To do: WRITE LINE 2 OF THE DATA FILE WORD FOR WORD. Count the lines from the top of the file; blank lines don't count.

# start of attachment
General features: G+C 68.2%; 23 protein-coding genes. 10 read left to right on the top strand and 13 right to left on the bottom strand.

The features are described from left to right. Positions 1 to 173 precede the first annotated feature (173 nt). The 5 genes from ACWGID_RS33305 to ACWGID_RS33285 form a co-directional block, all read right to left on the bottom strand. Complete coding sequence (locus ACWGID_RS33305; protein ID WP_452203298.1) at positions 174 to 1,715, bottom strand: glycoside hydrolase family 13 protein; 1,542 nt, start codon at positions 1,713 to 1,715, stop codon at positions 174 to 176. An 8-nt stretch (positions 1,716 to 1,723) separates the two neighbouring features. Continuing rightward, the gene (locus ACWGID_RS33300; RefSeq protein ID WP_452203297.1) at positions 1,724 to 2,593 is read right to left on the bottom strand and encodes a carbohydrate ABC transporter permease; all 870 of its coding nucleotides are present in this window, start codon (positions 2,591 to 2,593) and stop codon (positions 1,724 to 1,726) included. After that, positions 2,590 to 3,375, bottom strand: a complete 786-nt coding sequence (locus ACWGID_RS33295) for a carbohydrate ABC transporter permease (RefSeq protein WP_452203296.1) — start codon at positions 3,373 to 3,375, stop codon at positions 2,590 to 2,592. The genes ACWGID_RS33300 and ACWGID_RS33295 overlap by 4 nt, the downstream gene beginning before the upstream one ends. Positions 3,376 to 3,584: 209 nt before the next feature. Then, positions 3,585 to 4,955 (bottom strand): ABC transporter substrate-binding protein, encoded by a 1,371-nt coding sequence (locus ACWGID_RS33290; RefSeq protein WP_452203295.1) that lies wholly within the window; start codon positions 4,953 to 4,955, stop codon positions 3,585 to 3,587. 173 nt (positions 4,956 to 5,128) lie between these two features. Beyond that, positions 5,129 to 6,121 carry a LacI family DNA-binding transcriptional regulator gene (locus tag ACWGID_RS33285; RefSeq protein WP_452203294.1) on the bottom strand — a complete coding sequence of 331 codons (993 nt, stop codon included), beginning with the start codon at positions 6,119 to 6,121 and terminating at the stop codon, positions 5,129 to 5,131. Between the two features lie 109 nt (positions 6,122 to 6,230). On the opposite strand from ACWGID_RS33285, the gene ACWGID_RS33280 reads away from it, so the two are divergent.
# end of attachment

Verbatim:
The features are described from left to right. Positions 1 to 173 precede the first annotated feature (173 nt). The 5 genes from ACWGID_RS33305 to ACWGID_RS33285 form a co-directional block, all read right to left on the bottom strand. Complete coding sequence (locus ACWGID_RS33305; protein ID WP_452203298.1) at positions 174 to 1,715, bottom strand: glycoside hydrolase family 13 protein; 1,542 nt, start codon at positions 1,713 to 1,715, stop codon at positions 174 to 176. An 8-nt stretch (positions 1,716 to 1,723) separates the two neighbouring features. Continuing rightward, the gene (locus ACWGID_RS33300; RefSeq protein ID WP_452203297.1) at positions 1,724 to 2,593 is read right to left on the bottom strand and encodes a carbohydrate ABC transporter permease; all 870 of its coding nucleotides are present in this window, start codon (positions 2,591 to 2,593) and stop codon (positions 1,724 to 1,726) included. After that, positions 2,590 to 3,375, bottom strand: a complete 786-nt coding sequence (locus ACWGID_RS33295) for a carbohydrate ABC transporter permease (RefSeq protein WP_452203296.1) — start codon at positions 3,373 to 3,375, stop codon at positions 2,590 to 2,592. The genes ACWGID_RS33300 and ACWGID_RS33295 overlap by 4 nt, the downstream gene beginning before the upstream one ends. Positions 3,376 to 3,584: 209 nt before the next feature. Then, positions 3,585 to 4,955 (bottom strand): ABC transporter substrate-binding protein, encoded by a 1,371-nt coding sequence (locus ACWGID_RS33290; RefSeq protein WP_452203295.1) that lies wholly within the window; start codon positions 4,953 to 4,955, stop codon positions 3,585 to 3,587. 173 nt (positions 4,956 to 5,128) lie between these two features. Beyond that, positions 5,129 to 6,121 carry a LacI family DNA-binding transcriptional regulator gene (locus tag ACWGID_RS33285; RefSeq protein WP_452203294.1) on the bottom strand — a complete coding sequence of 331 codons (993 nt, stop codon included), beginning with the start codon at positions 6,119 to 6,121 and terminating at the stop codon, positions 5,129 to 5,131. Between the two features lie 109 nt (positions 6,122 to 6,230). On the opposite strand from ACWGID_RS33285, the gene ACWGID_RS33280 reads away from it, so the two are divergent.